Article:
The Home Service market has an addressable market of $400B with the Home Service Plan industry making up $2.4B. Even though Frontdoor owns 46% of the share, the overall industry remains highly under-penetrated. Fewer than 4% of U.S. Households have a home service plan (4.5M). Along with its under-penetration, the company has room to grow revenues in the middle of the country with most of the states in middle America representing less than $10M in annual revenues. The under-penetrated industry along with under-monetized sections of its existing customer base gives Frontdoor a long runway for continued growth above industry average. 

Where Do Revenues Come From? 

The company generates revenue via selling home service plans on an up-front yearly basis or month-to-month commitment. Home service plans work much like health insurance in that there’s both a “co-pay” and a “premium” that one must pay to use the insurance. In Frontdoor’s product, a customer pays an up-front Trade Service Call Fee (think of this as the health insurance “co-pay”) and then are charged monthly for insurance against Systems, Appliances, or a combination of both. Also like health insurance, Frontdoor offers various contract structures with trade-offs between higher Service Call Fees and lower monthly premiums, and vice-a-versa.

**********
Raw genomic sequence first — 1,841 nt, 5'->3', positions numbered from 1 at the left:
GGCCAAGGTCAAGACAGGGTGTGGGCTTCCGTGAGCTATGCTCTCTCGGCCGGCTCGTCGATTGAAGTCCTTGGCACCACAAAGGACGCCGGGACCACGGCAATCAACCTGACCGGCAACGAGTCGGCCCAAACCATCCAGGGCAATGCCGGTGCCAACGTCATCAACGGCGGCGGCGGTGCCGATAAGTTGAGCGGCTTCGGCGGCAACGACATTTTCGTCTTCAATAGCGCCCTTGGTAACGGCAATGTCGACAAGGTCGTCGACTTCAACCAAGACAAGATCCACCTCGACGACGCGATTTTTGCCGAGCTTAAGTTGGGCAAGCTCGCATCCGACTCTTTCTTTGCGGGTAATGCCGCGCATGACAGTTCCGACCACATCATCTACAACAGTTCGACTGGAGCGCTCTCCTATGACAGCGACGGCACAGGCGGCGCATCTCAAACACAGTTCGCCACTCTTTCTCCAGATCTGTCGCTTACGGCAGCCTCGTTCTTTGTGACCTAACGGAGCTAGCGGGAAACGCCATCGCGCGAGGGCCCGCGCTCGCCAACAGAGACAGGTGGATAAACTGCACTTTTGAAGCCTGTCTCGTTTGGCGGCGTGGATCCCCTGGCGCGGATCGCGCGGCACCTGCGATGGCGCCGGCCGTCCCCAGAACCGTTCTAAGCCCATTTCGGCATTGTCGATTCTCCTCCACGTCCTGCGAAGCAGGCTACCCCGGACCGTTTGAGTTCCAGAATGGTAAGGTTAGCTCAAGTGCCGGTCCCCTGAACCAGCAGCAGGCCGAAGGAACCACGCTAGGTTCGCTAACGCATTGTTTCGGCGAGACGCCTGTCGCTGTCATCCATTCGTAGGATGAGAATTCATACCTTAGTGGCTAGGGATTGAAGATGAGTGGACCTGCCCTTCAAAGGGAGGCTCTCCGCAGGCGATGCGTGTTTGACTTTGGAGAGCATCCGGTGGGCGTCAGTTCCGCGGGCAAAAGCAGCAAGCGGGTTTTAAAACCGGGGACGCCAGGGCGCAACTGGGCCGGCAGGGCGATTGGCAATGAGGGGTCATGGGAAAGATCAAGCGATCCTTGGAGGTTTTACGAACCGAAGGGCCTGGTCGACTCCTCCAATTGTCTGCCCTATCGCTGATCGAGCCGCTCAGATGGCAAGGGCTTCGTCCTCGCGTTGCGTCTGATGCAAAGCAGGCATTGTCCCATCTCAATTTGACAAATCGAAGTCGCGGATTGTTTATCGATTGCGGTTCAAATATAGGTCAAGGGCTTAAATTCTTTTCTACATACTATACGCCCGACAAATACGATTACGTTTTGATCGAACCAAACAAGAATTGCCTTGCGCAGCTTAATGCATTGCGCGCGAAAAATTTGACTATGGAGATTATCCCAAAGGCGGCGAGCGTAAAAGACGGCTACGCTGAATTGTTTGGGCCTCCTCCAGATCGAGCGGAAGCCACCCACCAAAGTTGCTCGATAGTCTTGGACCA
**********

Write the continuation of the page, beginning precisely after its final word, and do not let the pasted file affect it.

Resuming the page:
The company offers three Trade Service Call fees: $75, $100, and $125 per service call. For the $75 service call, FTDR offers $39.99 for Systems only, $39.99 for Appliances only, and $49.99 for the Combo. The $100 per service call offers $39.99 for Systems, $29.99 for Appliances, and $39.99 for the Combo. The $100/$39.99 Combo is the most popular choice amongst homeowners. In 2017 the company reported that 66% of its revenue is recurring revenue (1.4M customers), with numbers projected to grow closer to 70% over the next two years. 

Multiple Revenue Streams – How SG&A Gets Spent

The company splits its revenues between Direct-To-Consumer and Real Estate (52%/48%). On the DTC side, the company is aggressively spending on enhanced ad campaigns with goals to measure the incremental lifetime value of each marketing dollar spent. Investing heavily in online advertising has paid dividends for FTDR as Mobile eCommerce sales have grown to higher shares of overall eCommerce sales (5% in 2014 to 20%+ in 2018). 

On the Real Estate side, Frontdoor deploys a Field Sales organization of over 150+ professionals, 50+ phone based sales agents, and National Real Estate partners. Through partnerships with Coldwell Banker, Better Homes, and Sothebys, Frontdoor’s goal is to make purchasing a home service plan a standard procedure in the home buying process. The Real Estate sales market is under-penetrated with only 1.5M homes sold with home service plans (out of 4M homes sold). Out of the homes that are sold with service plans, 32% are Frontdoor plans, leaving ample runway for expansion. 1st term Real Estate renewal rates for Real Estate transactions are only 29%, not up to the standard for DTC of 75%. The trend is upwards, though, as the company has increased Real Estate retention rates from 21% back in 2012.